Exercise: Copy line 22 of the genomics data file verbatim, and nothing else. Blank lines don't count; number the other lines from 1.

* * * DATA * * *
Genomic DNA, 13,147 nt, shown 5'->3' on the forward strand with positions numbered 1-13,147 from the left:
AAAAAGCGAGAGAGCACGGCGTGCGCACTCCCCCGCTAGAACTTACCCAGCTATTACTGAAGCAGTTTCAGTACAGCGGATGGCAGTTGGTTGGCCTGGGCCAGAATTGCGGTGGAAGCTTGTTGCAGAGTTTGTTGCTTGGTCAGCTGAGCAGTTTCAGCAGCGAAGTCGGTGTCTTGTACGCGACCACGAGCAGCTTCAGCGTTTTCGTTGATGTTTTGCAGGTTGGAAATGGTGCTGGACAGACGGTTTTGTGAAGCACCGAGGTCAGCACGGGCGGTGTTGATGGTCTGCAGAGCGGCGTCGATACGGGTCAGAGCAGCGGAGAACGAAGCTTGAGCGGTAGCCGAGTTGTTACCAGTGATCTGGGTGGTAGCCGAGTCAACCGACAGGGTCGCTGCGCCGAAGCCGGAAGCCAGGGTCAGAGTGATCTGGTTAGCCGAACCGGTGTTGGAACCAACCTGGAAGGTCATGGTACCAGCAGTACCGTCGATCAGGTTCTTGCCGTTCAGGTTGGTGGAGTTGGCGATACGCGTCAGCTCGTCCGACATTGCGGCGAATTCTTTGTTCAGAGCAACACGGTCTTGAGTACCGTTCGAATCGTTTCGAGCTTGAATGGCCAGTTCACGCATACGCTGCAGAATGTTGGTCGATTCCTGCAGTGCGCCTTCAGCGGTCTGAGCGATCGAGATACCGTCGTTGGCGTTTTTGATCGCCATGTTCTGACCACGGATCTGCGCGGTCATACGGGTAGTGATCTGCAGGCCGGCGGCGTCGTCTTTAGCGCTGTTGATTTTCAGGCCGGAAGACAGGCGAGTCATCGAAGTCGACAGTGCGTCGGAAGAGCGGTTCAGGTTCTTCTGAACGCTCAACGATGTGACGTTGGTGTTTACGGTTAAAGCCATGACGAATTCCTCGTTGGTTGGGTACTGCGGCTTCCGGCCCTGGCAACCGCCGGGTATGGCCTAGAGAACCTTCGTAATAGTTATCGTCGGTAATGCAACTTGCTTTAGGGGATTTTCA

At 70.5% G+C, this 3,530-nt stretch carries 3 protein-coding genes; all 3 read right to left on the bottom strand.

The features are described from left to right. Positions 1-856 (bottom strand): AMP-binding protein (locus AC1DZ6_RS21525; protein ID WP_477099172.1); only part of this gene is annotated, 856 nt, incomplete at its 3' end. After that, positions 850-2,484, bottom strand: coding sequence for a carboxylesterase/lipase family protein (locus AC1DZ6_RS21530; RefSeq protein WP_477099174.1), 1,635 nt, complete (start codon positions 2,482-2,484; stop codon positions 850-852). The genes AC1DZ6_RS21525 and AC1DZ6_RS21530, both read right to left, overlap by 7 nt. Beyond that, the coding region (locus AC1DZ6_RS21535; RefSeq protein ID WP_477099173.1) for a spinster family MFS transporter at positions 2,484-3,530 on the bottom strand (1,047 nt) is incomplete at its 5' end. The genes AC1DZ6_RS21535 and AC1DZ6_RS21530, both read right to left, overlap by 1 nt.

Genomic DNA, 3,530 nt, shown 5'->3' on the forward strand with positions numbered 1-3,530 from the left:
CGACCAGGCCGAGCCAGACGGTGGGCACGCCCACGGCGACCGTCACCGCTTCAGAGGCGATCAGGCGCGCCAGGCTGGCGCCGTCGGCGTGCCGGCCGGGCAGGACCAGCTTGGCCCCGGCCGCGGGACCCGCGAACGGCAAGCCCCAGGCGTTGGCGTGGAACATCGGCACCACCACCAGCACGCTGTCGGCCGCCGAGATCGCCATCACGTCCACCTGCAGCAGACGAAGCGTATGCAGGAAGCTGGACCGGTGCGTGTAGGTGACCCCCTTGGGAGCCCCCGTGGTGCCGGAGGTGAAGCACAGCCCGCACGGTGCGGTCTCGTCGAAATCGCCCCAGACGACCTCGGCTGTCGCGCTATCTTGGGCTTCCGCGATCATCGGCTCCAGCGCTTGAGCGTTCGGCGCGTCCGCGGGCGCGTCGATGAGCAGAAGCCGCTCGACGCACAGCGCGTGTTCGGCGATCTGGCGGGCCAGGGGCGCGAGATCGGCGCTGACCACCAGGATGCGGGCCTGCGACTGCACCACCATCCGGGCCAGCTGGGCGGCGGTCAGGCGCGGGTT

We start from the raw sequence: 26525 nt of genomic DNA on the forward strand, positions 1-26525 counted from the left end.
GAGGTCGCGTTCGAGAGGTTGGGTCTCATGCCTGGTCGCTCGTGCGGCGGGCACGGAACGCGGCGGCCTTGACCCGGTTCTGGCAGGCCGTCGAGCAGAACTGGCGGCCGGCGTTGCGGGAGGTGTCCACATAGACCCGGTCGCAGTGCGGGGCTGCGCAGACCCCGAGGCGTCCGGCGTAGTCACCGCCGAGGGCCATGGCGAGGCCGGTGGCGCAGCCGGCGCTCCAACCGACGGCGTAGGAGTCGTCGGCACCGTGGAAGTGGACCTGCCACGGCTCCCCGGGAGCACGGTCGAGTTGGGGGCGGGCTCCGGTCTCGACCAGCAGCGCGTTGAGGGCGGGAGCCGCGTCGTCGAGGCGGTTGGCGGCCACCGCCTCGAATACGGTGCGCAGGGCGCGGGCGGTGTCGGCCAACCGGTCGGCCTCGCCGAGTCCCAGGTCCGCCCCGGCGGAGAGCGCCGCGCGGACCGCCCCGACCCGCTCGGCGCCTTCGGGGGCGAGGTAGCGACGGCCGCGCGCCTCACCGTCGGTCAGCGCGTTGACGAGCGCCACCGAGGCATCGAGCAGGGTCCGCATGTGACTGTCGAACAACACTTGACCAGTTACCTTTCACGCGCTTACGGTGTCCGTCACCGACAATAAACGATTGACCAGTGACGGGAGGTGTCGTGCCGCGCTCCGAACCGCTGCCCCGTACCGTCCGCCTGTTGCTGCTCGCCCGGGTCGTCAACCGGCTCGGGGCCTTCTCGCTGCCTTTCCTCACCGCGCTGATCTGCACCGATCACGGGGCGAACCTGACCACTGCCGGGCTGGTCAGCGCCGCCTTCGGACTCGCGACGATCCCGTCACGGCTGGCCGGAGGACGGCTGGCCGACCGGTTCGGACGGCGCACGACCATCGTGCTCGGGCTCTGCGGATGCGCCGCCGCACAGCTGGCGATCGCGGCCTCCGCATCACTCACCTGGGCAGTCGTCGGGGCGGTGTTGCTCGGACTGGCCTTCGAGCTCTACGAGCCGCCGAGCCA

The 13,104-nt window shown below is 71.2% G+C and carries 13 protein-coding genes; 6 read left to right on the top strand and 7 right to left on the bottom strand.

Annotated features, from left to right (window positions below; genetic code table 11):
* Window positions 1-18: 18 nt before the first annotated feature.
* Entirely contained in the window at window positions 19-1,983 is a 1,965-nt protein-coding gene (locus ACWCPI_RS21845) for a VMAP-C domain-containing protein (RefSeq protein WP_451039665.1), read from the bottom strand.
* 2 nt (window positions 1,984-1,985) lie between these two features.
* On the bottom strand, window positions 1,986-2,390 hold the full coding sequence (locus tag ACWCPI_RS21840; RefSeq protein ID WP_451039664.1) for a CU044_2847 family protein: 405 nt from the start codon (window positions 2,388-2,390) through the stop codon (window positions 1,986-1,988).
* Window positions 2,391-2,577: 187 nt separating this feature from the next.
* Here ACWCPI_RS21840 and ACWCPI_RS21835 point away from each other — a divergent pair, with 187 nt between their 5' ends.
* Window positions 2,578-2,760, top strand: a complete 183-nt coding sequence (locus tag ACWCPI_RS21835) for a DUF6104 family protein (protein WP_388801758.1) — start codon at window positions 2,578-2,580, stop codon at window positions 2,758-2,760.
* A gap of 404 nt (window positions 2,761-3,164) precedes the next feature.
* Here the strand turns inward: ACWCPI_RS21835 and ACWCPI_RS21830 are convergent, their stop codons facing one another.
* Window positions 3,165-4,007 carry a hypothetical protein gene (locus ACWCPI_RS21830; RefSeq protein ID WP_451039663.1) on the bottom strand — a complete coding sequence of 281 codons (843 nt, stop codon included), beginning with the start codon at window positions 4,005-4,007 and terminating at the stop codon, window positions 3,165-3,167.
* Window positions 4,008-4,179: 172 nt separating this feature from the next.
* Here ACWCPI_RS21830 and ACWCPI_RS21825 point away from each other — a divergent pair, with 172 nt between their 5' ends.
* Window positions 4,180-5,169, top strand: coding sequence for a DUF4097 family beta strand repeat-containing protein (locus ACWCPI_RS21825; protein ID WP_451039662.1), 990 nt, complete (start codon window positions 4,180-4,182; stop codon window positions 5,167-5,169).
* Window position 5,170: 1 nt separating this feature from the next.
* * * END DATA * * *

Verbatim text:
* Here ACWCPI_RS21830 and ACWCPI_RS21825 point away from each other — a divergent pair, with 172 nt between their 5' ends.